More and more textiles are procured and discarded, the quality of textiles is decreasing and the quality of recycling stays behind. This combination gives a dark image of the future for the textile collection market, says Salvation Army, the oldest and biggest textile collector in the Netherlands.
In the past, collecting 25 million kilos of textiles per year was not a problem for the Salvation Army in the Netherlands. There was a huge second-hand market in the Netherlands and in other places across the world including Eastern Europe. Sold textiles were generating income for the health facility and several aid projects of the organisation. Moreover, a portion of the textiles needed to be sold regardless, to repay the procurement compensations for municipalities (price for every collected kilo textiles in the respective municipality).
‘That time is gone’, says Operational Director Simon Smedinga from ReShare, Salvation Army’s department for textile collection in the Netherlands.
‘More clothes are discarded than ever before and the quality goes down rapidly. This means that we are receiving less and less money for the textiles, while the ‘procurement compensations’ for municipalities are still the same. Additionally, we are obliged to collect everything, which also includes ‘rags’ that have little value. Municipalities are putting efforts into reducing the amount of residual waste; however, we have seen the mountain of rags growing rapidly in the last ten years. Textile waste has doubled. This mountain has no value, since large scale recycling of textiles stays behind. The costs to collect these low grade textiles are higher than the revenues. In jargon, one speaks about a ‘chain deficit’ that is getting closer and closer.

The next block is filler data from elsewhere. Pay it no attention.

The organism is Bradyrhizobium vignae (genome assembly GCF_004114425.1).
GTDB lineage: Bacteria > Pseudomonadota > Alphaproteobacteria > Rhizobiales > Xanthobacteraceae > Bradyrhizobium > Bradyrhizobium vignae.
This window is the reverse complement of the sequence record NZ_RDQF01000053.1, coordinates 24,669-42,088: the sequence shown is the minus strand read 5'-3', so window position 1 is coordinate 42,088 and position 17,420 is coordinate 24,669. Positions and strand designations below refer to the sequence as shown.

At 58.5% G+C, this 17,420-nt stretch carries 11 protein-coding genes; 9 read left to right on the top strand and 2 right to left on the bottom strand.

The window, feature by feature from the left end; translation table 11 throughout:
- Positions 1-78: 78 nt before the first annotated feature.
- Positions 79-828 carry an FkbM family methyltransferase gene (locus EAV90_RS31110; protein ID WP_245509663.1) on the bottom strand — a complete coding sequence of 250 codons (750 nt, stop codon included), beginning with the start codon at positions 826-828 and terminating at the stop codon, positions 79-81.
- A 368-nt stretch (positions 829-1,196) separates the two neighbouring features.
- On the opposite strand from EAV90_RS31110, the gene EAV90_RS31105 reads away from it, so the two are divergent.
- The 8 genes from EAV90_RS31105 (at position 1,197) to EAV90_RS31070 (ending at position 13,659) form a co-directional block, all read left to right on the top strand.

Another cause for decreased interest in second-hand textiles is that ‘fast fashion’ has become a big competitor for second-hand, in the Netherlands, but also in Eastern Europe.
Smedinga continued: ‘I am very worried about the future of textile collection. With the way things are currently going, no collector will survive the coming years. Something has to change. That change could be the development of textile recycling: this would be a perfect solution for our rags that have no good purpose currently. On the other hand, municipalities have to reflect on the future. It is not reasonable anymore that we are in fact a waste collector, yet are charged for collecting the waste. Rather, we should cooperate to develop a business model in which we finance the circular textile chain together.’
For the re-wearable textiles, Salvation Army sees a growing market in the Netherlands. That is why they plan to invest the coming years in 10 to 15 new second-hand shops from the RESHARE STORE formula.
Response Salvation Army UK:'The sentiment in this article is similar for SATCoL, however, some of the quality issues are more unique to the Netherlands.' Tony Hosking, Business Development Director SATCoL UK.